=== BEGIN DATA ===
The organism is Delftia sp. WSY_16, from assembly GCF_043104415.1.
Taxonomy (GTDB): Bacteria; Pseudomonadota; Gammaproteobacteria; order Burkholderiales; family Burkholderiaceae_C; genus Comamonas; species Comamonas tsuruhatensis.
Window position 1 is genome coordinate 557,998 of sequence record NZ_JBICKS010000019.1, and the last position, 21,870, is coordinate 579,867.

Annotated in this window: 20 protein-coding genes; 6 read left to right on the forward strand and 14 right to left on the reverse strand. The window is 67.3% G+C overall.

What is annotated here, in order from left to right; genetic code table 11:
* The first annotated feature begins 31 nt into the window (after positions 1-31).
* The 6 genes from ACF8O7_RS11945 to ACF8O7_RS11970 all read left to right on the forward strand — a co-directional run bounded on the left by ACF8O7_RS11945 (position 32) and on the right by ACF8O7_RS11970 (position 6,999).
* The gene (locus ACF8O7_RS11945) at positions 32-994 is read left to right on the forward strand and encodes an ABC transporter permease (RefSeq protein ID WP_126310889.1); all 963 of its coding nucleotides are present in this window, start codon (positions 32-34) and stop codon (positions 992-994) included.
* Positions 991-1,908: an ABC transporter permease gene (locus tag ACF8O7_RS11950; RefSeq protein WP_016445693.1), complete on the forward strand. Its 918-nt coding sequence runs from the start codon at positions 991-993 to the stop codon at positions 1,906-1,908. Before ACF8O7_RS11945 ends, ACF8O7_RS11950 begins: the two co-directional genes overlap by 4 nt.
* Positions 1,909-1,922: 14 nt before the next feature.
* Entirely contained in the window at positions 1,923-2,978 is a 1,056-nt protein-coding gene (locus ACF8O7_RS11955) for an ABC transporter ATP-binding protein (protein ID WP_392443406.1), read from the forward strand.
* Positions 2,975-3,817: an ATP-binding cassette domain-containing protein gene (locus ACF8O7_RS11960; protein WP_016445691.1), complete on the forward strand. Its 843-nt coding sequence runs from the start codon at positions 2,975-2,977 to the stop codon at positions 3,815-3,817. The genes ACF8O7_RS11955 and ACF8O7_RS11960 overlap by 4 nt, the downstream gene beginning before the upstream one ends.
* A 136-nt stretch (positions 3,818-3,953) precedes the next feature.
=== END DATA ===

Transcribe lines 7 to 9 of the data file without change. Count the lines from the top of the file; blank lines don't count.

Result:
* The 6 genes from ACF8O7_RS11945 to ACF8O7_RS11970 all read left to right on the forward strand — a co-directional run bounded on the left by ACF8O7_RS11945 (position 32) and on the right by ACF8O7_RS11970 (position 6,999).
* The gene (locus ACF8O7_RS11945) at positions 32-994 is read left to right on the forward strand and encodes an ABC transporter permease (RefSeq protein ID WP_126310889.1); all 963 of its coding nucleotides are present in this window, start codon (positions 32-34) and stop codon (positions 992-994) included.
* Positions 991-1,908: an ABC transporter permease gene (locus tag ACF8O7_RS11950; RefSeq protein WP_016445693.1), complete on the forward strand. Its 918-nt coding sequence runs from the start codon at positions 991-993 to the stop codon at positions 1,906-1,908. Before ACF8O7_RS11945 ends, ACF8O7_RS11950 begins: the two co-directional genes overlap by 4 nt.